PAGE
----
For some great rock ‘n roll bands, change has been good
Outside of the Allman Brothers, I can’t think of any other band in rock ‘n’ roll that has gone through as many changes both in style and personnel over the years than Fleetwood Mac.
They formed in 1967 with Peter Green on guitar and vocals, Jeremy Spencer on guitar and vocals, John McVie on bass guitar and Mick Fleetwood on drums. They got together after Green, McVie and Fleetwood played with John Mayall’s Bluesbreakers.
The band signed with Blue Horizon and released “Fleetwood Mac” the following year, an enormous hit in the United Kingdom, spending more than a year in the Top 10 but virtually ignored in America.
In 1968, the band added guitarist Danny Kirwan and in 1969 they recorded and released “Fleetwood Mac in Chicago” with numerous bluesmen, including Willie Dixon, Buddy Guy and Otis Spann.
Fleetwood Mac also released “English Rose” and “Then Play On” during 1969, with both being excellent records as the band was moving away from its blues roots.
Green’s “Man of the World” and “Oh Well” were two of the most memorable songs from those LPs.
After announcing he was planning to give all of his earnings away and allegedly threatening a letter carrier trying to deliver a royalty check, Green suddenly left the band in early 1970.
Later that year, Fleetwood Mac released “Kiln House,” a Buddy Holly/Rockabilly tribute-style album dominated by Spencer’s guitar and singing. They also hired Christine Perfect, a vocalist and pianist who had sung with both Spencer Davis and Chicken Shack.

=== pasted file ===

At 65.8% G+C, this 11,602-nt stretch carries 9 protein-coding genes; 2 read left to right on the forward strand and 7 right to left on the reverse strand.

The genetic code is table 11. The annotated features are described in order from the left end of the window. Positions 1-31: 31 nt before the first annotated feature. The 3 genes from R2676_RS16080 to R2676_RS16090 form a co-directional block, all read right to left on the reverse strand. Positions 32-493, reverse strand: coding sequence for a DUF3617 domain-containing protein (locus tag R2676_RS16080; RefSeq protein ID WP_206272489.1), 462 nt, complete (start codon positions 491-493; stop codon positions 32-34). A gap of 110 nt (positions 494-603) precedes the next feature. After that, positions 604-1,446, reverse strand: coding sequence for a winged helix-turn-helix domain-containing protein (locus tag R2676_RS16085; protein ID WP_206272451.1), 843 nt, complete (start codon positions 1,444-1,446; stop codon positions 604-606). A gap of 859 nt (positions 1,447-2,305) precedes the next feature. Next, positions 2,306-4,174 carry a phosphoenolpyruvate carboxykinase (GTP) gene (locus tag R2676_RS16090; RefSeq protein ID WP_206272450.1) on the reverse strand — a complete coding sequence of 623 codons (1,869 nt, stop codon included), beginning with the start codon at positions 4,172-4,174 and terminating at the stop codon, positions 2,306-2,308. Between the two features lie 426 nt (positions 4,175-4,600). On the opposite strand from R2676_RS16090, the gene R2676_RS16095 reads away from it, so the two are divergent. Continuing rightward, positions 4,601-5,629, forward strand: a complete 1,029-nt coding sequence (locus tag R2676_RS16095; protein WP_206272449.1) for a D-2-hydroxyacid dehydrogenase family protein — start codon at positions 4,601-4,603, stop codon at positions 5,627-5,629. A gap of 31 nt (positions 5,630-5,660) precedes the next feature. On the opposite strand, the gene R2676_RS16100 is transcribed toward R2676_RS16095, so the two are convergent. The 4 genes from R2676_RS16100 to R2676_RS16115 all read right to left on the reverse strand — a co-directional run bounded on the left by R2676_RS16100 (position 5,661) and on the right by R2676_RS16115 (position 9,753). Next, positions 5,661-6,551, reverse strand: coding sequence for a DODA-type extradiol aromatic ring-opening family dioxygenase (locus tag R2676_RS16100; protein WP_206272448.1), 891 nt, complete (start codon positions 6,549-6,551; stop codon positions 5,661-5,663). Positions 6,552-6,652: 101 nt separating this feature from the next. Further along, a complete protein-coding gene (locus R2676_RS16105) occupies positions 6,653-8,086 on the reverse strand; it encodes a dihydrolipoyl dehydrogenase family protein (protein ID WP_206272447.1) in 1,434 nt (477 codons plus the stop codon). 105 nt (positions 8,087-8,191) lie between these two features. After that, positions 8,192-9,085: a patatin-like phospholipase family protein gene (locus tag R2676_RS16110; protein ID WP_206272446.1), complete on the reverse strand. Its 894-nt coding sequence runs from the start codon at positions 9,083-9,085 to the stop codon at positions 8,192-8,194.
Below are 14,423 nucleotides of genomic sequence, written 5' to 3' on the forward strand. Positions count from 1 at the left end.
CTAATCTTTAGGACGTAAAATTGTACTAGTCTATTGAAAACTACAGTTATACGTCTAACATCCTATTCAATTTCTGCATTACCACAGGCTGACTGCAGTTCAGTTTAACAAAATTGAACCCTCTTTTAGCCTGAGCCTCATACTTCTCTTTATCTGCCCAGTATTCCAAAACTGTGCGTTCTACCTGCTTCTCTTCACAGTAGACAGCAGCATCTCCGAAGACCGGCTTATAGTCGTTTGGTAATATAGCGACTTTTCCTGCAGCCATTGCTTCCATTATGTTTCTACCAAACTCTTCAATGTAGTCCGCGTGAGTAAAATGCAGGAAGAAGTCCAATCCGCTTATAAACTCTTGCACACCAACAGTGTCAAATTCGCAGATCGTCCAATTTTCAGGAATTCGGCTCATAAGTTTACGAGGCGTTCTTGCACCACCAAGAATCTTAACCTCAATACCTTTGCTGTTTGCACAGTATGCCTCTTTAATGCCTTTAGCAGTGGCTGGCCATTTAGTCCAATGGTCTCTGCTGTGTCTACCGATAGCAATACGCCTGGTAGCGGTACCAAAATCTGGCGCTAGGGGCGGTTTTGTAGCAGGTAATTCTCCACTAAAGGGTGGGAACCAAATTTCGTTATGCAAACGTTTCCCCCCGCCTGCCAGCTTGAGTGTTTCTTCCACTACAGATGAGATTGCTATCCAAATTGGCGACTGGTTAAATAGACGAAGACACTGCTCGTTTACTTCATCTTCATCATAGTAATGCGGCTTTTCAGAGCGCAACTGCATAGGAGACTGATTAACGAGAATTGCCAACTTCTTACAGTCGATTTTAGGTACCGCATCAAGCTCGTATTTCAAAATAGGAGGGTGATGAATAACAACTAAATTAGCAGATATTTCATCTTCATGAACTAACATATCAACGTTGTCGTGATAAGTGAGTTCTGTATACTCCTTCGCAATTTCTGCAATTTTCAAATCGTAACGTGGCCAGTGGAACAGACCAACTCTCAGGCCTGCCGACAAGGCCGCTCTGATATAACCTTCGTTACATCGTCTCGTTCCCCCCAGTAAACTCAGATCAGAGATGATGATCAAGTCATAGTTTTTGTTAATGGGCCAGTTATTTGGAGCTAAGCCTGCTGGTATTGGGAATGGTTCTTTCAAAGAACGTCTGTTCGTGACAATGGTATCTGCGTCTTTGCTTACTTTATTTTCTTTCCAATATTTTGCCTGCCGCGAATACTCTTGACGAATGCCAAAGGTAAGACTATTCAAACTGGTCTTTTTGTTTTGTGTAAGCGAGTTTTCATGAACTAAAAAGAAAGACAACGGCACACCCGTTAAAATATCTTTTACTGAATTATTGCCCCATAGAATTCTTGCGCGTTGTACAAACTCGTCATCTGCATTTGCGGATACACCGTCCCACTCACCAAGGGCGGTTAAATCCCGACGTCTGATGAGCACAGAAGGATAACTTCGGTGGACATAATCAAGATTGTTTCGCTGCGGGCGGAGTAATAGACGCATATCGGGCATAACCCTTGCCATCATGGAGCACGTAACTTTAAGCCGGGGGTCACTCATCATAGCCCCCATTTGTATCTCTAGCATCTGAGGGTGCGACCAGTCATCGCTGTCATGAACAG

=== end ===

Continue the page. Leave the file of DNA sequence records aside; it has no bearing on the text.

In 1971, while in the middle of a tour, Spencer inexplicably walked away from Fleetwood Mac.
It was assumed that he was kidnapped by the Children of God religious cult, but he later said that he joined on his own.
Bob Welch joined the band in 1971, but it was Perfect, McVie and Danny Kirwan who dominated the next album, “Future Games,” with songs such as “Show Me A Smile” and “Woman of a Thousand Years,” as the band moved further away from its blues roots toward a more pop/rock sound.
It was Bob Welch’s turn to exert his influence on the next three albums starting with “Bare Trees,” which contains the beautiful “Sentimental Lady” and Perfect’s “Spare Me A Little Of Your Love” among its great songs.
Kirwan left and was replaced by Bob Weston and Dave Walker for 1973 excellent “Penguin,” opening with three great songs: “Remember Me,” “Bright Fire” and “Dissatisfied.”
In October of 1973, Fleetwood Mac released “Mystery to Me” containing “Emerald Eyes,” “Hypnotized,” “Somebody,” “The Way I Feel” and the heartbreaking “Why” from Perfect.
To this day “Mystery to Me” is my favorite Fleetwood Mac album and, like all of its predecessors, it did not sell very well.
That was the Fleetwood Mac story until the band moved to Los Angeles in 1974, and then in early 1975 discovered Lindsey Buckingham and Stevie Nicks while it was auditioning for an engineer.
They were both added to the band and sometime in the first half of 1975, before the release of the platinum-selling LP “Fleetwood Mac,” the band performed what I think was its first ever live show in Grand Junction at the Mesa College Fieldhouse.
The rest, they say, is history.
None of this would have been possible without Fleetwood and McVie as they were the only constant members of Fleetwood Mac throughout its 30-plus-year history and will go down as one of the greatest rhythm sections in the history of rock ‘n’ roll.